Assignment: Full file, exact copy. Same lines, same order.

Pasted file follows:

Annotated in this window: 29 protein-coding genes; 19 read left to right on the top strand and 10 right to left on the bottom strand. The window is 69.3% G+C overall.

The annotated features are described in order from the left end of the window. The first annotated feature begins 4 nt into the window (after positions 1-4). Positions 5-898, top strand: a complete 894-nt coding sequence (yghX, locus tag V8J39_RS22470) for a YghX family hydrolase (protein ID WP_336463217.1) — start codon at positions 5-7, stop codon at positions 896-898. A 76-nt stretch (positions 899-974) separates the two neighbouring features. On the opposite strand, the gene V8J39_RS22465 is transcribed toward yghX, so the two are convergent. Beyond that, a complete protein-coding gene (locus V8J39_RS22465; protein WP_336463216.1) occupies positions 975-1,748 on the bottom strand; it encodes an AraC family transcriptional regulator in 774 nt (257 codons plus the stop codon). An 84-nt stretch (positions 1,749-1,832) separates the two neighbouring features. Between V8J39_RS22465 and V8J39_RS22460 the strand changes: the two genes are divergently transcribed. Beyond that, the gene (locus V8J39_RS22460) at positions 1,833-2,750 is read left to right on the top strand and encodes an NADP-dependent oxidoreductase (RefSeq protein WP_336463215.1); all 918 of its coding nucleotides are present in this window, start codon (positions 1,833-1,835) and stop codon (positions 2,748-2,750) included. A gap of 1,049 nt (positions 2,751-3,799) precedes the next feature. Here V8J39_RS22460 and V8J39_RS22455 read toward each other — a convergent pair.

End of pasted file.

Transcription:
Annotated in this window: 29 protein-coding genes; 19 read left to right on the top strand and 10 right to left on the bottom strand. The window is 69.3% G+C overall.

The annotated features are described in order from the left end of the window. The first annotated feature begins 4 nt into the window (after positions 1-4). Positions 5-898, top strand: a complete 894-nt coding sequence (yghX, locus tag V8J39_RS22470) for a YghX family hydrolase (protein ID WP_336463217.1) — start codon at positions 5-7, stop codon at positions 896-898. A 76-nt stretch (positions 899-974) separates the two neighbouring features. On the opposite strand, the gene V8J39_RS22465 is transcribed toward yghX, so the two are convergent. Beyond that, a complete protein-coding gene (locus V8J39_RS22465; protein WP_336463216.1) occupies positions 975-1,748 on the bottom strand; it encodes an AraC family transcriptional regulator in 774 nt (257 codons plus the stop codon). An 84-nt stretch (positions 1,749-1,832) separates the two neighbouring features. Between V8J39_RS22465 and V8J39_RS22460 the strand changes: the two genes are divergently transcribed. Beyond that, the gene (locus V8J39_RS22460) at positions 1,833-2,750 is read left to right on the top strand and encodes an NADP-dependent oxidoreductase (RefSeq protein WP_336463215.1); all 918 of its coding nucleotides are present in this window, start codon (positions 1,833-1,835) and stop codon (positions 2,748-2,750) included. A gap of 1,049 nt (positions 2,751-3,799) precedes the next feature. Here V8J39_RS22460 and V8J39_RS22455 read toward each other — a convergent pair.